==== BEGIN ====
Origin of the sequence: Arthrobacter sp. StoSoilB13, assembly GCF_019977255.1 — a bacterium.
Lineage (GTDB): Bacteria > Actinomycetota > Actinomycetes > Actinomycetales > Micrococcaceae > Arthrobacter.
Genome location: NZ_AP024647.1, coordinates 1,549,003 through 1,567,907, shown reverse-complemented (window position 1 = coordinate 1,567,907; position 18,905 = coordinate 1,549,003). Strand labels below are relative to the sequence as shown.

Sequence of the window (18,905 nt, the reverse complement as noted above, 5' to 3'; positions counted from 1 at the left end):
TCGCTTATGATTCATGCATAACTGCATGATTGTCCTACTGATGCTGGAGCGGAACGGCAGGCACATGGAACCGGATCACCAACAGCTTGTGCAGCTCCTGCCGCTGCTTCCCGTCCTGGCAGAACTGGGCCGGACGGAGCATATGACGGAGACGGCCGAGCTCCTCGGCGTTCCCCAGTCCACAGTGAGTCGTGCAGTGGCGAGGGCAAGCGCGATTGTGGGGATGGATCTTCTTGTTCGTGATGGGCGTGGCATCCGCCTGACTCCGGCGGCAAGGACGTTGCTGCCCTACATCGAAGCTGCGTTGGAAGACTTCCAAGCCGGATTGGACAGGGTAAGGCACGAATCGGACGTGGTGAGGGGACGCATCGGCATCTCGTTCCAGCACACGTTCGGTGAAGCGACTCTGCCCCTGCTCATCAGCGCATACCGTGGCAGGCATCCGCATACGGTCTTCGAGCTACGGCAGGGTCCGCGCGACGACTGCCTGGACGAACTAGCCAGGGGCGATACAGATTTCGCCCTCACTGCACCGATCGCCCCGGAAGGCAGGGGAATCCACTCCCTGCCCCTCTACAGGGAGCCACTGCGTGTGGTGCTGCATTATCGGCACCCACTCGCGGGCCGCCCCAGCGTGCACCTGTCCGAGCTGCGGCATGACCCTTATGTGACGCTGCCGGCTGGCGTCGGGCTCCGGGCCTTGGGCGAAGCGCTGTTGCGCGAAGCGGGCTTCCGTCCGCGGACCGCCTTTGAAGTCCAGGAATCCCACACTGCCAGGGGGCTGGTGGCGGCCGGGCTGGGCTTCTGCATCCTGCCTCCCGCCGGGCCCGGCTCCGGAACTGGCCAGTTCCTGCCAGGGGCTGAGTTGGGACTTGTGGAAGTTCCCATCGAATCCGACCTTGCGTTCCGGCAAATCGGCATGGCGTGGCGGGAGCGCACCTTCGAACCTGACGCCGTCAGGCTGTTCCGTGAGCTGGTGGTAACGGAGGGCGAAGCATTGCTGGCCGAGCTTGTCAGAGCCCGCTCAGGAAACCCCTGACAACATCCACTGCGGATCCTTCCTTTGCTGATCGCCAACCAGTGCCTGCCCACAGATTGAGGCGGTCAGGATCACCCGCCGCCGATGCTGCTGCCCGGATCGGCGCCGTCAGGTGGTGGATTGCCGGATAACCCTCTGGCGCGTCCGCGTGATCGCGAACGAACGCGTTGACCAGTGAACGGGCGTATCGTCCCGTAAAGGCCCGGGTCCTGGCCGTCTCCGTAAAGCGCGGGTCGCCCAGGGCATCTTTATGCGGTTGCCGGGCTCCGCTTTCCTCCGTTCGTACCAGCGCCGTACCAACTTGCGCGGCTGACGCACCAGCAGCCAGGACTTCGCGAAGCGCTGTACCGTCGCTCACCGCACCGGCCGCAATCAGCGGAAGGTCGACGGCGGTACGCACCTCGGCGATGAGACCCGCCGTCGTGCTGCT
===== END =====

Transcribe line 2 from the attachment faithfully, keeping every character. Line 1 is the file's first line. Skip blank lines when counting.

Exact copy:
Lineage (GTDB): Bacteria > Actinomycetota > Actinomycetes > Actinomycetales > Micrococcaceae > Arthrobacter.